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Huck Institutes establish the Huck Innovative & Transformational Seed (HITS) Fund

Through the establishment of the HITS Fund, the Huck Institutes seek to support truly innovative and transformational research within the life sciences arena at Penn State.
Image by Eric McNulty [CC-BY-SA-3.0] via richerearth.com

Image by Eric McNulty [CC-BY-SA-3.0] via richerearth.com

The Huck Institutes seek to support projects that are bold, have high impact, and would transform our understanding or provide a solution to a pressing issue.

We expect high risk, but if the project works, a very high return.

Criteria

We don’t require preliminary data or evidence of previous collaboration, and we definitely do not want to see proposals that are transitional, incremental, built on current research programs, or seeking to bridge potential funding shortfalls in otherwise strong programs.

We are looking for ideas too innovative or risky to attract conventional NIH or NSF funding at the current time, but with the expectation that conventional grant agencies would scramble to catch up if your idea pans out.

Review and funding

There is no upper limit to what you may request in funding, but requested funds should be justified to be cost-efficient and commensurate with potential for high impact or return.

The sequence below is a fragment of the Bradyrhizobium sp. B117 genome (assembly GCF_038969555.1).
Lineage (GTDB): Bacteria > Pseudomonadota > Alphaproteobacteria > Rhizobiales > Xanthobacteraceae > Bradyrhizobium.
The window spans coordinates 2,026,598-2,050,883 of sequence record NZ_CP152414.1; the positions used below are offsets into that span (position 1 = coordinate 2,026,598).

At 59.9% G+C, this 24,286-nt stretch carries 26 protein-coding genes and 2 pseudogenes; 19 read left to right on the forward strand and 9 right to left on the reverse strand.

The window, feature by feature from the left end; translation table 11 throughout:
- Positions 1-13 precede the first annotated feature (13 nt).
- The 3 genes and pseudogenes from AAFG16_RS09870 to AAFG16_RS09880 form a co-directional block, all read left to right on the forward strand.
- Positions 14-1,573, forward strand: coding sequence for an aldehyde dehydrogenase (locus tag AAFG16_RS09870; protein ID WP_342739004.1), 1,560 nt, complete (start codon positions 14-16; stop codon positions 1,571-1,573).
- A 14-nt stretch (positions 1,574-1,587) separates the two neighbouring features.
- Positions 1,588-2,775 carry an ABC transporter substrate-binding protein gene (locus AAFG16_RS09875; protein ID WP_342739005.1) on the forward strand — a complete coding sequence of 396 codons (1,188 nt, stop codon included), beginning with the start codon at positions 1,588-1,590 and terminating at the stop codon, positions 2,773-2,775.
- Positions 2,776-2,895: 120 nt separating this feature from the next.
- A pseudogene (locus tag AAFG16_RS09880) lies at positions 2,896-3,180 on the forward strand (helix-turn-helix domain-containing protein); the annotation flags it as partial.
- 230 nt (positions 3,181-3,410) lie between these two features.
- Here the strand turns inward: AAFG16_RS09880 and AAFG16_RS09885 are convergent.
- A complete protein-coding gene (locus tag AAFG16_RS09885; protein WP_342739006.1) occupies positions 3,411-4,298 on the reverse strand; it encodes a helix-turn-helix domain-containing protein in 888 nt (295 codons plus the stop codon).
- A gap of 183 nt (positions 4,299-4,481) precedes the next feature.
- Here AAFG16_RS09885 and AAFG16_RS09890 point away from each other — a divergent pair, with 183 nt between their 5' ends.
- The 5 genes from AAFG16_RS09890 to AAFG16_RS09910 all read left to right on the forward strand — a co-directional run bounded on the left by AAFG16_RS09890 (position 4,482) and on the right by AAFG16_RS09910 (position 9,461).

You may also request two-stage funding, with pilot funding followed by proof of concept.

A panel of reviewers will rank the most exciting ideas and then decide what level of funding would be appropriate.

Successful projects may be funded in full or in part, and project modifications may be requested based on review and feedback.

Proposals

Proposals can be in any area of life sciences — including genomics, infectious disease, plant sciences, neuroscience, metabolomics, food and health, and biomedical research — or at the intersection of life sciences and other strengths at the University, notably materials science, cyberscience, social science, and environmental science.

Proposals should be no more than two (2) pages of text, and should include the following components:

  1. Brief background
  2. Your idea and approach
  3. The project team and role of investigators
  4. Evidence of prior innovative science
  5. Why your idea defies conventional funding mechanisms
  6. A brief budget (do not include faculty salaries or excessive support of students)

Submission

Applications should be submitted to Megan Matthews by May 1st, 2012.

Decisions will be made and feedback provided within 4 weeks.